ZURICH (Reuters) – The Swiss government said on Friday it was doubling the size of its coronavirus emergency loan scheme to 40 billion Swiss francs ($41 billion) after being flooded with requests for help from businesses.
The government said it would expanded state guarantees after banks extended more than 76,000 loans worth 14.3 billion francs in the first few days of the programme.
The total aid package, which has now reached 62 billion francs, represents a major departure for the normally hands-off Swiss government. Equivalent to nearly 9% of economic output, it is the biggest of its kind in Swiss history.
Small businesses have been particularly hard hit by the virus outbreak and need urgent help, said Finance Minister Ueli Maurer.
“Since last Thursday, every four seconds a loan guarantee has been agreed somewhere in Switzerland,” Maurer told a news conference in Bern.
The government could suffer losses on the loans if the crisis continued for more than three months, Maurer said. If 10% of the loans defaulted that would mean writing off 800 million francs a year for five years, he added.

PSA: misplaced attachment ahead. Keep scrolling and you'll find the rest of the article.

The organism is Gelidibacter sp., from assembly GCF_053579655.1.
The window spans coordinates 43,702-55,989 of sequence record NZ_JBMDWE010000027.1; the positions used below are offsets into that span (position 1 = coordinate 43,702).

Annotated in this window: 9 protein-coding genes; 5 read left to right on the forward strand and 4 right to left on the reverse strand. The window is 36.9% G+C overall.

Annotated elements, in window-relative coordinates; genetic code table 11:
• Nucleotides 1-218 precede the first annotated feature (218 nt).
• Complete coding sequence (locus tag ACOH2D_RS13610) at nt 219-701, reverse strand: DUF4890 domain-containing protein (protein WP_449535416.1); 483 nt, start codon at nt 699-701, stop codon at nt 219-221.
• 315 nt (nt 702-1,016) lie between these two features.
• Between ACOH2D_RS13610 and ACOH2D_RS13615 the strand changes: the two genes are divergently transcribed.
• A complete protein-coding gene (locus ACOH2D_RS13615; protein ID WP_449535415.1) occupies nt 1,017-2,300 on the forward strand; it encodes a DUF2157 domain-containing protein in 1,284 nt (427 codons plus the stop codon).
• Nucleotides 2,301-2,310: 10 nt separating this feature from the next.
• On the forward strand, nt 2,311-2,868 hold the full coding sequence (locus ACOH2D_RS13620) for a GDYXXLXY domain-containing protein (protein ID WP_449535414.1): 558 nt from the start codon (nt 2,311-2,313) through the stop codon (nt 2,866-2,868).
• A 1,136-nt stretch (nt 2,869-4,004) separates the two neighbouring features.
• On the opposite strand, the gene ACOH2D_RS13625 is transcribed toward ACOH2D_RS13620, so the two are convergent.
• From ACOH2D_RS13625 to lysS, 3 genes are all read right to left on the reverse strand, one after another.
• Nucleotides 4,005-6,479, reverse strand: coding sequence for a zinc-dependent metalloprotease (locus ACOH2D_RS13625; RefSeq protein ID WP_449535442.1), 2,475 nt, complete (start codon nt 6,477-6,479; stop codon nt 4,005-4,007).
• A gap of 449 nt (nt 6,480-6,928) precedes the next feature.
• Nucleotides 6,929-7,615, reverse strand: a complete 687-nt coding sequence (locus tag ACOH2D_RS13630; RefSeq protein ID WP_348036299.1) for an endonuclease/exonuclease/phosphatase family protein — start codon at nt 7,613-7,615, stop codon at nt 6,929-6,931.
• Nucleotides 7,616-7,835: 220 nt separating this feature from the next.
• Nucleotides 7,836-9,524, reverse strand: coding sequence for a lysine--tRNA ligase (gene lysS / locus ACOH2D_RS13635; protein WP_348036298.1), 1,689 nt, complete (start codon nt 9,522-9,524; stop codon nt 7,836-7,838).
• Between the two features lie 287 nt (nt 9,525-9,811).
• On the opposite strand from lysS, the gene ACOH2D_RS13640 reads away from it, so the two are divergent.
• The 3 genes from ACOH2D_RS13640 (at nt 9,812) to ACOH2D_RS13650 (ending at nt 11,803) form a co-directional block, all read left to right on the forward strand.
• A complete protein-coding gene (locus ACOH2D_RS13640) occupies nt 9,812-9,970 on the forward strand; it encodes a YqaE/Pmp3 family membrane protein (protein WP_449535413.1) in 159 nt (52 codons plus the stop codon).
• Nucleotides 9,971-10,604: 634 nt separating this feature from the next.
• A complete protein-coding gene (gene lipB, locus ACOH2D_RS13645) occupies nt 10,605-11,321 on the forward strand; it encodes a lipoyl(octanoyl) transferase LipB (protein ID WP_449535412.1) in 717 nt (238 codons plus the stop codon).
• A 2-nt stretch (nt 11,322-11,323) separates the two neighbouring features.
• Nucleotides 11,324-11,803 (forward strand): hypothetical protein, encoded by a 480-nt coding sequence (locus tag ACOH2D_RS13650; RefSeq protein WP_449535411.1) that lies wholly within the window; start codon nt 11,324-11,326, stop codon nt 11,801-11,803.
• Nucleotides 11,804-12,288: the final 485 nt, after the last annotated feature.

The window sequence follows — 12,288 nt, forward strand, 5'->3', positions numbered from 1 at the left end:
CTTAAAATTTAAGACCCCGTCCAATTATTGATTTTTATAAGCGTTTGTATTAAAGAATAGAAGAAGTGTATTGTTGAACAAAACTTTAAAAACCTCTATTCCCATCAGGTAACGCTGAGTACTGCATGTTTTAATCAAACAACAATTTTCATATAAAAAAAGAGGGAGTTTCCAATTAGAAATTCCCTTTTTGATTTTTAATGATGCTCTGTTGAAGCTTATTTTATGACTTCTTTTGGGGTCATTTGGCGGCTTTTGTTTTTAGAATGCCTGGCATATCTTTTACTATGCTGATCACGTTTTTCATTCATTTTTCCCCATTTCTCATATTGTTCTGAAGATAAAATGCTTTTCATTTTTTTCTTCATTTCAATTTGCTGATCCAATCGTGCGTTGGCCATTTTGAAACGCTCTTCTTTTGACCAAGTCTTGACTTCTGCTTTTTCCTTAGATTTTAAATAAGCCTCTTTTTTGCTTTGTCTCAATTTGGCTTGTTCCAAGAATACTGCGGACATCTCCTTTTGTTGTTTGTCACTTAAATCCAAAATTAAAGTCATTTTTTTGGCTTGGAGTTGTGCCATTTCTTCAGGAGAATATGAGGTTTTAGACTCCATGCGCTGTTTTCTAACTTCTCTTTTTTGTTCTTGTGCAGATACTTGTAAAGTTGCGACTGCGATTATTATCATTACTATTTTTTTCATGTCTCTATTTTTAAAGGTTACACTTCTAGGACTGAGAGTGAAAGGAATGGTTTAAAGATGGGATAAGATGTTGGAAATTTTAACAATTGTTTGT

Health Minister Alain Berset said Switzerand was in a delicate but stable condition as the death toll from the new coronavirus rose to 484 and positive tests topped 19,000.
“Hospitalisations continue to go up but not all beds are taken,” Berset told reporters.
“We have not yet reached the peak for infections or for hospitalisations. Now more than ever we have to continue this marathon.”
Berset said it was still far too early to say if emergency measures – including shutting schools and businesses and banning gatherings of more than five people – needed to be extended beyond April 19.
Businesses have been clamouring for the loans to stay afloat as customers stay away or supply chain problems emerge.
Under the emergency liquidity scheme administered by hundreds of banks including heavyweights UBS and Credit Suisse, loans of up to 500,000 francs are fully secured by the government. Credits of up to 20 million are 85% secured.
Maurer said the focus was on helping small and mid-sized companies rather than big ones such as airline Swiss, a Lufthansa unit, whose situation he called “complicated”.
The government has also adopted powers to force companies to make vital medical supplies such as protective gear and drugs, while easing rules governing unapproved medicines under study against COVID-19 so they can be deployed quickly.
Reporting by John Revill and Silke Koltrowitz, additional reporting by John Miller, editing by Michael Shields and Andrew Heavens